November 17, 2022

When Bonuses Bite Back

‘Tis the season for year-end bonuses, for some.  For others, there may be bonus opportunities throughout the year, such as for merit, working certain shifts or weekends, and more.  If your company offers any type of bonus to non-exempt employees, be sure you know whether the bonus is (non)discretionary.

The Fair Labor Standards Act (FLSA) requires that the value of any non-discretionary bonus be included in the employee’s regular rate of pay for overtime calculations.  The U.S. Department of Labor recently announced how it reminded one employer of this rule to the tune of more than $1.1M.

What is a non-discretionary bonus? The name may be misleading. It does not refer to the employer’s discretion to continue or stop the bonus program at any time.  The DOL describes a discretionary bonus as one that may be excluded from the regular rate of pay if:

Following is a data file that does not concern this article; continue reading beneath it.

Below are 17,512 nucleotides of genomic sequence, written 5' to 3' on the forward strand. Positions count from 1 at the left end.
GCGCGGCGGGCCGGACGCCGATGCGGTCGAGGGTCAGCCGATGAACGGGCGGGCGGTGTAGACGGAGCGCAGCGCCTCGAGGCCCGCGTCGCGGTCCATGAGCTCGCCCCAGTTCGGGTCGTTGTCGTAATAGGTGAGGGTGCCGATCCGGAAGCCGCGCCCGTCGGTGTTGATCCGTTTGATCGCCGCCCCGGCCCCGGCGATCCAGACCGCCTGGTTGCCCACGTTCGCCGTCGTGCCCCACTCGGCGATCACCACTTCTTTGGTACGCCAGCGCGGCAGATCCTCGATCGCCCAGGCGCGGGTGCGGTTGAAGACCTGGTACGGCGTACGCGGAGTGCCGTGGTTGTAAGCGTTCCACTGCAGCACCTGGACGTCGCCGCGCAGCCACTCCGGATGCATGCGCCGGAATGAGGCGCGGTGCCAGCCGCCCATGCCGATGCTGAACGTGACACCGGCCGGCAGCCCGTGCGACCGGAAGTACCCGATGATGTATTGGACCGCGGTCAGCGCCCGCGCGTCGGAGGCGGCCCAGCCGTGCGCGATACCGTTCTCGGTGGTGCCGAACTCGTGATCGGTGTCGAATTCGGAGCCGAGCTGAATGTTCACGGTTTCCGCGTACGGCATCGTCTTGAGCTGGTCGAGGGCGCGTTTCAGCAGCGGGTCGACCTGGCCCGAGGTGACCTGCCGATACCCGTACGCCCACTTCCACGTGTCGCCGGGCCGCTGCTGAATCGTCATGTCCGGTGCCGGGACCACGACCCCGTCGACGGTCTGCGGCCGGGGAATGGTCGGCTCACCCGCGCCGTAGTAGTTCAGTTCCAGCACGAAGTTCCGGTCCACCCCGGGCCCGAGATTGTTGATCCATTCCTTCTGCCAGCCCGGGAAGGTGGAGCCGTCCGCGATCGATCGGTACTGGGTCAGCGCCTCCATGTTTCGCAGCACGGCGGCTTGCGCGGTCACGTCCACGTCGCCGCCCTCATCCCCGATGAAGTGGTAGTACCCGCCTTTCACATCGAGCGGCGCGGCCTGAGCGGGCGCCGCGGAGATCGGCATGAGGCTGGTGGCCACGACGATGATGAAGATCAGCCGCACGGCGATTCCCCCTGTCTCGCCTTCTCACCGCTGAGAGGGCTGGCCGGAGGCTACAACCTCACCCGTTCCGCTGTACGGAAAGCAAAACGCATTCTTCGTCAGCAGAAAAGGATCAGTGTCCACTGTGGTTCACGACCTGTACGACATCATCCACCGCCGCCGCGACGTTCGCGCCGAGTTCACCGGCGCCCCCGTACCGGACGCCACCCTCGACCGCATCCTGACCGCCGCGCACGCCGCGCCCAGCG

1.  Both the fact that the bonus payment is to be made and the amount of the bonus payment are at the sole discretion of the employer at or near the end of the period; and
  2. the bonus payment is not made according to any prior contract, agreement, or promise causing an employee to expect such payments regularly.

Practical Application
: Let’s say you have a policy or tell an employee that you will pay an additional $1 per hour if the employee works a particular shift, day of the week, or if the employee increases productivity, etc. The employee relies on that when agreeing to work that shift, weekend, or at an increased level. The result is that the additional money or bonus is likely non-discretionary. You must include it in the employee’s regular rate of pay for overtime calculations.

For more information, including how to calculate overtime based on this adjusted, regular rate of pay, check out the DOL’s Fact Sheet #56C and consult with your company’s employment counsel.